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Sergeant Michael B. Webb
Kentucky State Police
Public Affairs Branch
Office (502) 782-1780

July 4th Is One Of Deadliest Holidays On Roads And Highways


Date of Release: 06/27/05

(FRANKFORT, Ky.) - Motorists travelling on Kentucky's roadways during the upcoming July 4th weekend are advised to use extreme care by Kentucky State Police officials. Increased traffic is expected throughout the holiday period, which begins at 6:00 P.M. on Friday, July 1st and ends at 11:59 P.M. on Monday, July 4th.

As part of Operation C.A.R.E (Combined Accident Reduction Effort) and the100 Days of Summer Heat campaign, KSP will be enhancing its enforcement activities with an increased presence in high crash locations throughout the state. Extra patrols are planned around recreational areas, lakes and boat ramps. For maximum coverage, troopers will also partner with local police and sheriff's departments in conducting strategically located traffic safety checkpoints.

"Nationally, the Fourth of July holiday and weekend has become one of the deadliest times of the year due to impaired driving," says KSP Commissioner Mark Miller. "Last year, a total of nine people died on Kentucky roadways during the holiday period. Alcohol was a suspected factor in three of those crashes and only one of the nine victims was wearing a seat belt."

A large number of these deaths could have been prevented if motorists practiced basic defensive driving skills such as obeying speed limits, using seat belts and not driving while impaired.

"Unfortunately, impaired driving tends to increase during holiday periods," explains Miller. "It continues to be the most frequently committed violent crime in the U.S. Kentucky has a zero tolerance policy regarding driving while impaired. Even first time offenders face immediate arrest. We want to take potential killers off the roadways."

"There will be no warnings or second chances," he adds. "Arrest and conviction on impaired driving violations can result in court costs, legal fees, higher auto insurance rates, fines, loss of license and even imprisonment. The consequences of impaired driving are serious and real. Don't take the chance, it's not worth it."

According to KSP Lt. Eric Walker, commander of the Governor's Highway Safety Program, impaired driving is no accident. It is a crime that kills.

"Impaired drivers are more likely to exceed the speed limit and less likely to wear seat belts, so the resulting crashes and injuries are often more severe and damaging," he says. "Driving after drinking is a choice. Make the right - and the safe - choice: find alternate transportation, use a designated driver or don't consume any amount of alcohol if you intend or need to drive."

Walker offers these additional driving tips for safe holiday travel:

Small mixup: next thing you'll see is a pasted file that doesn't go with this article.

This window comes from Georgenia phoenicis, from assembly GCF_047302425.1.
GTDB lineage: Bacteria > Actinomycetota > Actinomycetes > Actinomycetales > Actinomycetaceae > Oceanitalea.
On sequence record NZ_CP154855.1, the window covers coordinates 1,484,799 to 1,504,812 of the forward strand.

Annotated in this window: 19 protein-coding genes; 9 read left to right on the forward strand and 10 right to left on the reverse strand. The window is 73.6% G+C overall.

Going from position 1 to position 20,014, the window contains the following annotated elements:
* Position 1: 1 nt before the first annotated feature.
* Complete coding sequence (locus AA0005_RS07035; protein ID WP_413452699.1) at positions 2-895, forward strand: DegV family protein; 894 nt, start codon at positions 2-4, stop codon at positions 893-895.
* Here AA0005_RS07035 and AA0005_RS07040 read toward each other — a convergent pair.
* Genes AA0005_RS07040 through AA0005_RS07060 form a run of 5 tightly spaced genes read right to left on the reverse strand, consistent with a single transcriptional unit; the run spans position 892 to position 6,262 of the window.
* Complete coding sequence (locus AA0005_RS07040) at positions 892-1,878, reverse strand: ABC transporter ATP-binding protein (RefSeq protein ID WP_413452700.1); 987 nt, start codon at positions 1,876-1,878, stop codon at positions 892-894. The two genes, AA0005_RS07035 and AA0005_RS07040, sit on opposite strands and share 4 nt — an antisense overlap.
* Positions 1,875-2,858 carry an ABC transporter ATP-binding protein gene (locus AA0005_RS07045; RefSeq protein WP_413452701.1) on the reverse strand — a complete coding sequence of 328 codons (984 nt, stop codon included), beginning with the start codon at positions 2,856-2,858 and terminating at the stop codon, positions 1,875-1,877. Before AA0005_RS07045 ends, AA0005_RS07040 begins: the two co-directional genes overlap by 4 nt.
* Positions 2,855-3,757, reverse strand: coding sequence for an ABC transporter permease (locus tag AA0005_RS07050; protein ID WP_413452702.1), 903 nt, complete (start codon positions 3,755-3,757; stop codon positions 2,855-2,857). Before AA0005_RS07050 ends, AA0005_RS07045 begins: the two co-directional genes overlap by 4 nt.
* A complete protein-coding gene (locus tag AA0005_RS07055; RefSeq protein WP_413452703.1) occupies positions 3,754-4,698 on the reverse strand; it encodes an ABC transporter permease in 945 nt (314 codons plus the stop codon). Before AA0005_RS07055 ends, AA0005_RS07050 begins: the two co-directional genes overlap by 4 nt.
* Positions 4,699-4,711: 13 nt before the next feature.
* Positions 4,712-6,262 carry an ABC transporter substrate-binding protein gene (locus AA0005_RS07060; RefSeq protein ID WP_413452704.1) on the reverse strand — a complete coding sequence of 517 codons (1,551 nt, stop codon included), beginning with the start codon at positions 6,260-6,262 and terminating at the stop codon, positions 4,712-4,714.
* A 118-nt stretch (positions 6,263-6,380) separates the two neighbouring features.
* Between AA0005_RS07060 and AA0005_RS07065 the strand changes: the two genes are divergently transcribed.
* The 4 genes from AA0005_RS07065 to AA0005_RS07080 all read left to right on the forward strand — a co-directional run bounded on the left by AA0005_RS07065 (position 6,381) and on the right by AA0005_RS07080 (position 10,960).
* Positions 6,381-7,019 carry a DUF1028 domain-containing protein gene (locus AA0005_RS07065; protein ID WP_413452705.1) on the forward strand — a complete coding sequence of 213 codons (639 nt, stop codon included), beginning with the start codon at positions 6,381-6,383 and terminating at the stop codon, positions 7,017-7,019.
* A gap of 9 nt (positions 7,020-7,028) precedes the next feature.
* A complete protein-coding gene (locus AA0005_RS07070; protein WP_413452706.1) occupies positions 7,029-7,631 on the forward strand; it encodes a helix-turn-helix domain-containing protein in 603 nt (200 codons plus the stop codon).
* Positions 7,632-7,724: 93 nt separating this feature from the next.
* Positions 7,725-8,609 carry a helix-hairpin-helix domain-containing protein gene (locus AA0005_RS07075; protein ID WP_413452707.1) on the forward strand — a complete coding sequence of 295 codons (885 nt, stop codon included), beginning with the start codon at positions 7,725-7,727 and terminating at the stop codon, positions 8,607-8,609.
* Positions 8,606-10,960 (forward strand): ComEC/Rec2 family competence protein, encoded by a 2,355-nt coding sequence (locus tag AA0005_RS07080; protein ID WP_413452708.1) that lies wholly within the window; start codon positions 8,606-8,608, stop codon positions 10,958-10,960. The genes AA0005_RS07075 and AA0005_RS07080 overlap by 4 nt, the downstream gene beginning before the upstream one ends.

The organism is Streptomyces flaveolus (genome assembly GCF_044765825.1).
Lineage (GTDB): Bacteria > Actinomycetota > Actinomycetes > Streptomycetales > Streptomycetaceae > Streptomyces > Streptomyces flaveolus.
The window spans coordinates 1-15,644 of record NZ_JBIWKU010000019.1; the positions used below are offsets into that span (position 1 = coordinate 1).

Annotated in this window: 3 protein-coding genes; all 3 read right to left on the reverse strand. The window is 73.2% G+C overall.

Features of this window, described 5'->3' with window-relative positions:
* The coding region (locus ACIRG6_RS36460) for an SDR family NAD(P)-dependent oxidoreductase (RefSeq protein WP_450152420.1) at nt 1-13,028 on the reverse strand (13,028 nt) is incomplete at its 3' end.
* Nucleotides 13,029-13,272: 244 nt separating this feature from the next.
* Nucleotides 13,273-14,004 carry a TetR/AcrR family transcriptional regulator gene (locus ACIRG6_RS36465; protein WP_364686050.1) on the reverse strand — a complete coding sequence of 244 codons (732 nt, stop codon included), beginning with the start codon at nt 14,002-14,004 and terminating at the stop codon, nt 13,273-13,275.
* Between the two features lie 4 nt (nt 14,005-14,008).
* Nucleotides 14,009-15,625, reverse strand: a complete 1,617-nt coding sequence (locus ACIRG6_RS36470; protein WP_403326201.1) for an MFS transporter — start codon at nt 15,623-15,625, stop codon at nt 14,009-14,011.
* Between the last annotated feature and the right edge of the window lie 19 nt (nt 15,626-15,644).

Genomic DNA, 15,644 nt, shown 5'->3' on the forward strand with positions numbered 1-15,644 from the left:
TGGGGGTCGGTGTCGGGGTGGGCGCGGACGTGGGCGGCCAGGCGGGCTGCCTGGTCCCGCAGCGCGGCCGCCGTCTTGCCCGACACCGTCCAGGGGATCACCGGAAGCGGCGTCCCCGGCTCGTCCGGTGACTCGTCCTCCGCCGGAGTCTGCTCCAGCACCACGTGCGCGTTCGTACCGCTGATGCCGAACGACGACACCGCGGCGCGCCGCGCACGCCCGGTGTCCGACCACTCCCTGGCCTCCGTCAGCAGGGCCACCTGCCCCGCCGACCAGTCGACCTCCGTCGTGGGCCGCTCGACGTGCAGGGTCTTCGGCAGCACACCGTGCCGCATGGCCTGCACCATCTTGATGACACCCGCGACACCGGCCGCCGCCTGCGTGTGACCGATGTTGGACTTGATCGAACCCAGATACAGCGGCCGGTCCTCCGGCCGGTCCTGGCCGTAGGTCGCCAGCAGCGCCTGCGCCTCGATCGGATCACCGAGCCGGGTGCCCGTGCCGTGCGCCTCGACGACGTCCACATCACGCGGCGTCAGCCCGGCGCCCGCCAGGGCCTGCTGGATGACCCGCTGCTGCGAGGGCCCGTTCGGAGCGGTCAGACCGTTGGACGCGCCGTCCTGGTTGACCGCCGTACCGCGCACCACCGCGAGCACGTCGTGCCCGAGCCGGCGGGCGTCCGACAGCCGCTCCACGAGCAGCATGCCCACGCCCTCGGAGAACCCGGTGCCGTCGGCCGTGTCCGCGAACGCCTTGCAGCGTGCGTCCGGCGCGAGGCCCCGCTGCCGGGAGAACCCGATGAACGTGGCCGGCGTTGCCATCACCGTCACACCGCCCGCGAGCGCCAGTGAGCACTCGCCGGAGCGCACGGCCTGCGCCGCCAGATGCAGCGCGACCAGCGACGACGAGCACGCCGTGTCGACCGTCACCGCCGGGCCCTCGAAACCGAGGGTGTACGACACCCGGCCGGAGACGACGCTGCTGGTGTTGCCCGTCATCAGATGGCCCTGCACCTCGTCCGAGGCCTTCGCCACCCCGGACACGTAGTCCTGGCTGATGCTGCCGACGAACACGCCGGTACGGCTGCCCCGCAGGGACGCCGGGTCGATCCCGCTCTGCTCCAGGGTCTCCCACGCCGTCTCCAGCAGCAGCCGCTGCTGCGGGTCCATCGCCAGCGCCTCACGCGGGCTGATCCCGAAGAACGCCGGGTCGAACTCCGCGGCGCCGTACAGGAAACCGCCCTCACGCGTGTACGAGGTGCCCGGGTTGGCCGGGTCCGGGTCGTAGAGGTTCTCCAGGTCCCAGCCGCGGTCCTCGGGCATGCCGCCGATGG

• Buckle your seat belt and make sure your passengers have done so as well. It's your best defense in a traffic crash. According to Kentucky law, all children 40 inches in height or less must be buckled into a child safety restraint that meets federal standards. Children over 40 inches tall must wear a seat belt.
  • Slow down. Excessive speed reduces your ability to avoid a crash, extends your vehicle's stopping distance and increases the severity if a crash when it occurs.
  • Avoid aggressive driving behaviors such as tailgating, passing on the shoulder of the road, changing lanes without signaling, violating traffic signals and weaving in and out of traffic.
  • Be extra attentive in construction zones. Look for the orange warning signs, follow posted speed limits, leave adequate space between vehicles, obey road crew flaggers, watch for workers and sudden stops and be prepared for changing road surfaces and traffic patterns.
  • Be aware of distracted driving behaviors of yourself and others including talking on cell phones and dealing with children.

"Please do your part to be safe," says Walker. "Remember, three out of four crashes happen within 25 miles of home at speeds of 45 miles per hour or less. About 40 percent of all fatal crashes occur on roads where the speed limit is 30 miles per hour or less."

"Alcohol-related crashes are preventable," notes Miller. "We need to make a commitment during this Fourth of July, and throughout the year, to stop impaired drivers before they get into their vehicles. If everyone gets involved, it can be a fatality-free holiday on Kentucky's roadways."

Citizens can contribute to highway safety during the holiday period by reporting erratic drivers to the KSP toll-free hotline at 1-800-222-5555 (in the state of Kentucky only, does not work out of state). Callers will remain anonymous and should give a description of the vehicle, location, direction of travel and license number if possible.

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